1Focus on the details. It may be difficult while listening to an exaggerated story to stop yourself from getting upset and overwhelmed. After all, it can be frustrating when you feel like you are being lied to. One way to deal with this is as they are telling a story you think is exaggerated, pay close attention to the details of what they are saying.  Review their story like you are a detective interviewing a suspect on a case. Look for the specifics, the type of exaggeration, sudden changes in details, or contradictions in their stories.  The benefits to approaching the story this way are:
- You will have something else to focus on during the conversation which could reduce your frustration.
- It may help you gather information to bring up when speaking to them about the tendency to exaggerate later.
- It may help them realize that you are paying close attention and deter them from further embellishments.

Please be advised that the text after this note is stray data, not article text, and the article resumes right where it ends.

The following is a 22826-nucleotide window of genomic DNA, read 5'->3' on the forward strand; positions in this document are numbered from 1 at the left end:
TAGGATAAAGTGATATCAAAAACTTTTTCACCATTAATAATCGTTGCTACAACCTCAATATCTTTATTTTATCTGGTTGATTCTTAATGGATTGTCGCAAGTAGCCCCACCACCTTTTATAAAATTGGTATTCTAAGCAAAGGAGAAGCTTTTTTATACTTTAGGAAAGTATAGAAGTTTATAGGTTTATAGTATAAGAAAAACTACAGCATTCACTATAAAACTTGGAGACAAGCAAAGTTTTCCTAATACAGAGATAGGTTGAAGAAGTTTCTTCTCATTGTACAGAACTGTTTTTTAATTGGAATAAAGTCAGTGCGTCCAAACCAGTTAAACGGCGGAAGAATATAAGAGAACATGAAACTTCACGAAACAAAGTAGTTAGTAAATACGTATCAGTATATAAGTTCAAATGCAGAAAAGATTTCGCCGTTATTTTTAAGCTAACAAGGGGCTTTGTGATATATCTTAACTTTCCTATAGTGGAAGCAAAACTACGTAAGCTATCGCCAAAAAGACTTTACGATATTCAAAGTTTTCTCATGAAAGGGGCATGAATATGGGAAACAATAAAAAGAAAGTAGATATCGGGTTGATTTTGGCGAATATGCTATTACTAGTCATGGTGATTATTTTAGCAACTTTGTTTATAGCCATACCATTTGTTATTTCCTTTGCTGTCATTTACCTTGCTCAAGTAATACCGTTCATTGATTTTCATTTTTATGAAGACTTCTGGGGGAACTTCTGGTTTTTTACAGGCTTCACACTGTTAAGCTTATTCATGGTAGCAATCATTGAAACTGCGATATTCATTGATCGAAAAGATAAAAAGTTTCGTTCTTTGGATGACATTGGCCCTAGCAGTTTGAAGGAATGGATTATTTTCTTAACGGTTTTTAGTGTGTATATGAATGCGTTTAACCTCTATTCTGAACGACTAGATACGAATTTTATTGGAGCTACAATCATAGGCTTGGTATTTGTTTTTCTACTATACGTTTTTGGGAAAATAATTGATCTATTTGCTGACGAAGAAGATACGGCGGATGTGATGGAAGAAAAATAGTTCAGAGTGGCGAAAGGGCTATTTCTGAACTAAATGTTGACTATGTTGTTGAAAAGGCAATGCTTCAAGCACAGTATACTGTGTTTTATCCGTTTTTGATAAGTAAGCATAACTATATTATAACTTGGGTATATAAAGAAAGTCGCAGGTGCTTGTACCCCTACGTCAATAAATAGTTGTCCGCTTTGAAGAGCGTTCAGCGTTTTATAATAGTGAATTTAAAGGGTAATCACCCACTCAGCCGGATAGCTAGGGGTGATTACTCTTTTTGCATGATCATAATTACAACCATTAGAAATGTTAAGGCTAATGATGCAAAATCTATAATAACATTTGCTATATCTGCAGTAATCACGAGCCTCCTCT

Find common ground. One way to confront the problem directly is to build from common ground, especially if you do not know them very well. Find a common interest and shift the conversation away from their story to something more rooted in reality. As you continue to talk, hopefully you'll find more topics of common interest to discuss. If you are struggling, start with talking about a mutual friend, or something simple such as what movies they like.
3Challenge the reasons behind the exaggerations. You may find it difficult to look past the stories they are telling, or the feelings you have about their exaggerations. Keep in mind that there are probably emotional reasons why they feel the need to embellish their stories. They may exaggerate because they are looking for attention, they want to appear interesting, or they need others like them. Challenge the reasons behind the exaggeration by showing you already find them interesting and you already like them without their inflated stories.  It can take several tries to challenge someone's expectations of others, but hang in there, it will be worth it.